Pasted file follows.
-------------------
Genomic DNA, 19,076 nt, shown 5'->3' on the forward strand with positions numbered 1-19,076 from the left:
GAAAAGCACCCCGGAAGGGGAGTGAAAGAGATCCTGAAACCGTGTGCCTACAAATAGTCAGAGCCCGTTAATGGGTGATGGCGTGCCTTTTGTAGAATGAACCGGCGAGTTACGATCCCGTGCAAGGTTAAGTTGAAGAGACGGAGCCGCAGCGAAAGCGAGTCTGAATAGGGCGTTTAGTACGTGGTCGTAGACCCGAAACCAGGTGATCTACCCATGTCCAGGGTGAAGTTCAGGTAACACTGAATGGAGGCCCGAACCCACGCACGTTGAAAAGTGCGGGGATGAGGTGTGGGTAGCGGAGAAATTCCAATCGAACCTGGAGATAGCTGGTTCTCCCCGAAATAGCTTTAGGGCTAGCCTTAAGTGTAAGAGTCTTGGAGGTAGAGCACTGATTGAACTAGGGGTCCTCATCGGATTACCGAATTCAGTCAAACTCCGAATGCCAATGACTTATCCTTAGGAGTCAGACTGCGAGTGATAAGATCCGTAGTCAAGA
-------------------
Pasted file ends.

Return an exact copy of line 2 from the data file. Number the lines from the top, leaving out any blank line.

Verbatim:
GAAAAGCACCCCGGAAGGGGAGTGAAAGAGATCCTGAAACCGTGTGCCTACAAATAGTCAGAGCCCGTTAATGGGTGATGGCGTGCCTTTTGTAGAATGAACCGGCGAGTTACGATCCCGTGCAAGGTTAAGTTGAAGAGACGGAGCCGCAGCGAAAGCGAGTCTGAATAGGGCGTTTAGTACGTGGTCGTAGACCCGAAACCAGGTGATCTACCCATGTCCAGGGTGAAGTTCAGGTAACACTGAATGGAGGCCCGAACCCACGCACGTTGAAAAGTGCGGGGATGAGGTGTGGGTAGCGGAGAAATTCCAATCGAACCTGGAGATAGCTGGTTCTCCCCGAAATAGCTTTAGGGCTAGCCTTAAGTGTAAGAGTCTTGGAGGTAGAGCACTGATTGAACTAGGGGTCCTCATCGGATTACCGAATTCAGTCAAACTCCGAATGCCAATGACTTATCCTTAGGAGTCAGACTGCGAGTGATAAGATCCGTAGTCAAGA